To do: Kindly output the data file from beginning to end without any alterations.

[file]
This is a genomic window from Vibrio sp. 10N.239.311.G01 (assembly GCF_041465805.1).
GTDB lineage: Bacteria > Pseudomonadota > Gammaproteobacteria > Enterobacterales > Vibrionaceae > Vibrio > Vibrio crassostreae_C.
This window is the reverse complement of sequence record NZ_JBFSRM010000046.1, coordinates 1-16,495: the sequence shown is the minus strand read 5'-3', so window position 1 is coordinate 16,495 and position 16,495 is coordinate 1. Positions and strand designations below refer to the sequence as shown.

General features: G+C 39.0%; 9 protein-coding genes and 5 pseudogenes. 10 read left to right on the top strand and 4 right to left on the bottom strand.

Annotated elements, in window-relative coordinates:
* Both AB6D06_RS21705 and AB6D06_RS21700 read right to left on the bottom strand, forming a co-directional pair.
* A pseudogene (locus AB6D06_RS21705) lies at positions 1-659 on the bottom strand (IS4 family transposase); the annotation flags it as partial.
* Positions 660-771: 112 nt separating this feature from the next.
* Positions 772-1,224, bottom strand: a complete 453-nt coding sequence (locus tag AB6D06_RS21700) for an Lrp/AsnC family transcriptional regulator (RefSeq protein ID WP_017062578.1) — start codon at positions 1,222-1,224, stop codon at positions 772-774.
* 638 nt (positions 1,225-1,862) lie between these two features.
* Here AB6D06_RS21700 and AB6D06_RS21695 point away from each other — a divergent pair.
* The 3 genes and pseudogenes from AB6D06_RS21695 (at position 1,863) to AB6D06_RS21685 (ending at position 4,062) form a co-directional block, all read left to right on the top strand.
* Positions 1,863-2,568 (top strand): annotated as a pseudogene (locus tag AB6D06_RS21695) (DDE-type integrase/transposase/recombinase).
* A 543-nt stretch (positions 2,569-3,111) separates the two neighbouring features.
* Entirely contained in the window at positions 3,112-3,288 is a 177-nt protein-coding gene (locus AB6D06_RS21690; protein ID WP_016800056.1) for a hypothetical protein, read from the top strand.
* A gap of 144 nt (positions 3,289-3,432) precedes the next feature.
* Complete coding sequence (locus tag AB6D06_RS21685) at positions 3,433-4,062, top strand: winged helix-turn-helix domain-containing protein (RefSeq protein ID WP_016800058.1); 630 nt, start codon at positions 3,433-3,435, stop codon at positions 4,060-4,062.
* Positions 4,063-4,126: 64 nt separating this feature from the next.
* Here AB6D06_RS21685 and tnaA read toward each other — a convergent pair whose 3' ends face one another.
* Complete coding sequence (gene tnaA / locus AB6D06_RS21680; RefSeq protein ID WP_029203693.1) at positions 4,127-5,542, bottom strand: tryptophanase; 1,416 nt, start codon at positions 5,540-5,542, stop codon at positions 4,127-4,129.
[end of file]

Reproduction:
This is a genomic window from Vibrio sp. 10N.239.311.G01 (assembly GCF_041465805.1).
GTDB lineage: Bacteria > Pseudomonadota > Gammaproteobacteria > Enterobacterales > Vibrionaceae > Vibrio > Vibrio crassostreae_C.
This window is the reverse complement of sequence record NZ_JBFSRM010000046.1, coordinates 1-16,495: the sequence shown is the minus strand read 5'-3', so window position 1 is coordinate 16,495 and position 16,495 is coordinate 1. Positions and strand designations below refer to the sequence as shown.

General features: G+C 39.0%; 9 protein-coding genes and 5 pseudogenes. 10 read left to right on the top strand and 4 right to left on the bottom strand.

Annotated elements, in window-relative coordinates:
* Both AB6D06_RS21705 and AB6D06_RS21700 read right to left on the bottom strand, forming a co-directional pair.
* A pseudogene (locus AB6D06_RS21705) lies at positions 1-659 on the bottom strand (IS4 family transposase); the annotation flags it as partial.
* Positions 660-771: 112 nt separating this feature from the next.
* Positions 772-1,224, bottom strand: a complete 453-nt coding sequence (locus tag AB6D06_RS21700) for an Lrp/AsnC family transcriptional regulator (RefSeq protein ID WP_017062578.1) — start codon at positions 1,222-1,224, stop codon at positions 772-774.
* 638 nt (positions 1,225-1,862) lie between these two features.
* Here AB6D06_RS21700 and AB6D06_RS21695 point away from each other — a divergent pair.
* The 3 genes and pseudogenes from AB6D06_RS21695 (at position 1,863) to AB6D06_RS21685 (ending at position 4,062) form a co-directional block, all read left to right on the top strand.
* Positions 1,863-2,568 (top strand): annotated as a pseudogene (locus tag AB6D06_RS21695) (DDE-type integrase/transposase/recombinase).
* A 543-nt stretch (positions 2,569-3,111) separates the two neighbouring features.
* Entirely contained in the window at positions 3,112-3,288 is a 177-nt protein-coding gene (locus AB6D06_RS21690; protein ID WP_016800056.1) for a hypothetical protein, read from the top strand.
* A gap of 144 nt (positions 3,289-3,432) precedes the next feature.
* Complete coding sequence (locus tag AB6D06_RS21685) at positions 3,433-4,062, top strand: winged helix-turn-helix domain-containing protein (RefSeq protein ID WP_016800058.1); 630 nt, start codon at positions 3,433-3,435, stop codon at positions 4,060-4,062.
* Positions 4,063-4,126: 64 nt separating this feature from the next.
* Here AB6D06_RS21685 and tnaA read toward each other — a convergent pair whose 3' ends face one another.
* Complete coding sequence (gene tnaA / locus AB6D06_RS21680; RefSeq protein ID WP_029203693.1) at positions 4,127-5,542, bottom strand: tryptophanase; 1,416 nt, start codon at positions 5,540-5,542, stop codon at positions 4,127-4,129.